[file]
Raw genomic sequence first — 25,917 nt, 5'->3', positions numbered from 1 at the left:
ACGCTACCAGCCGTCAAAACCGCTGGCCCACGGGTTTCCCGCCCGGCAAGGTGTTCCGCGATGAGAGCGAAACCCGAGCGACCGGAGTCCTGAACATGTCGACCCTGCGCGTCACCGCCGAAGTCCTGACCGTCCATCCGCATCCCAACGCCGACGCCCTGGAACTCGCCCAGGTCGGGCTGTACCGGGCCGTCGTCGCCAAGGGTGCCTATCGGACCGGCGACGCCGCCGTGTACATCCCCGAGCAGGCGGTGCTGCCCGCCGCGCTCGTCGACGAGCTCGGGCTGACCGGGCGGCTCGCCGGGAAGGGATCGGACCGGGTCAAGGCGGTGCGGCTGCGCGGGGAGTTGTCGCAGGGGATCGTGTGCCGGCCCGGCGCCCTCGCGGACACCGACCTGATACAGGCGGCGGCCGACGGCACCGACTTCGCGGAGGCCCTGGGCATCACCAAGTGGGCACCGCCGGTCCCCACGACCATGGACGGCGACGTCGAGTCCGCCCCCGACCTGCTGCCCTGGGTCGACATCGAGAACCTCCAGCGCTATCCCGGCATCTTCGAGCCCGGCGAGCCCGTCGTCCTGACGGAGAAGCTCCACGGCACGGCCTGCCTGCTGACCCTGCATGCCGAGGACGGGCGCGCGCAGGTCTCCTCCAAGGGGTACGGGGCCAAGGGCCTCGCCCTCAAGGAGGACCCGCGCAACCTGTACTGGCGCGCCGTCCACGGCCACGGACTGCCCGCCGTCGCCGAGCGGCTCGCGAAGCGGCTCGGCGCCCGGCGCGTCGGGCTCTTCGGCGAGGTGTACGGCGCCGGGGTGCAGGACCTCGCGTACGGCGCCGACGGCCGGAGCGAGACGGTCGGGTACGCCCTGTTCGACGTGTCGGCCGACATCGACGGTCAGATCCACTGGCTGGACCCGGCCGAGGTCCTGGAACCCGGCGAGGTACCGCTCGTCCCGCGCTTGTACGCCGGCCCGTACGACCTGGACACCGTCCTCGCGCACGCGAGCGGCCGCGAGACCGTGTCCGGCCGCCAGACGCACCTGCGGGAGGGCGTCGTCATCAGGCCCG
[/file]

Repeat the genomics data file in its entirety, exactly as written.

Raw genomic sequence first — 25,917 nt, 5'->3', positions numbered from 1 at the left:
ACGCTACCAGCCGTCAAAACCGCTGGCCCACGGGTTTCCCGCCCGGCAAGGTGTTCCGCGATGAGAGCGAAACCCGAGCGACCGGAGTCCTGAACATGTCGACCCTGCGCGTCACCGCCGAAGTCCTGACCGTCCATCCGCATCCCAACGCCGACGCCCTGGAACTCGCCCAGGTCGGGCTGTACCGGGCCGTCGTCGCCAAGGGTGCCTATCGGACCGGCGACGCCGCCGTGTACATCCCCGAGCAGGCGGTGCTGCCCGCCGCGCTCGTCGACGAGCTCGGGCTGACCGGGCGGCTCGCCGGGAAGGGATCGGACCGGGTCAAGGCGGTGCGGCTGCGCGGGGAGTTGTCGCAGGGGATCGTGTGCCGGCCCGGCGCCCTCGCGGACACCGACCTGATACAGGCGGCGGCCGACGGCACCGACTTCGCGGAGGCCCTGGGCATCACCAAGTGGGCACCGCCGGTCCCCACGACCATGGACGGCGACGTCGAGTCCGCCCCCGACCTGCTGCCCTGGGTCGACATCGAGAACCTCCAGCGCTATCCCGGCATCTTCGAGCCCGGCGAGCCCGTCGTCCTGACGGAGAAGCTCCACGGCACGGCCTGCCTGCTGACCCTGCATGCCGAGGACGGGCGCGCGCAGGTCTCCTCCAAGGGGTACGGGGCCAAGGGCCTCGCCCTCAAGGAGGACCCGCGCAACCTGTACTGGCGCGCCGTCCACGGCCACGGACTGCCCGCCGTCGCCGAGCGGCTCGCGAAGCGGCTCGGCGCCCGGCGCGTCGGGCTCTTCGGCGAGGTGTACGGCGCCGGGGTGCAGGACCTCGCGTACGGCGCCGACGGCCGGAGCGAGACGGTCGGGTACGCCCTGTTCGACGTGTCGGCCGACATCGACGGTCAGATCCACTGGCTGGACCCGGCCGAGGTCCTGGAACCCGGCGAGGTACCGCTCGTCCCGCGCTTGTACGCCGGCCCGTACGACCTGGACACCGTCCTCGCGCACGCGAGCGGCCGCGAGACCGTGTCCGGCCGCCAGACGCACCTGCGGGAGGGCGTCGTCATCAGGCCCG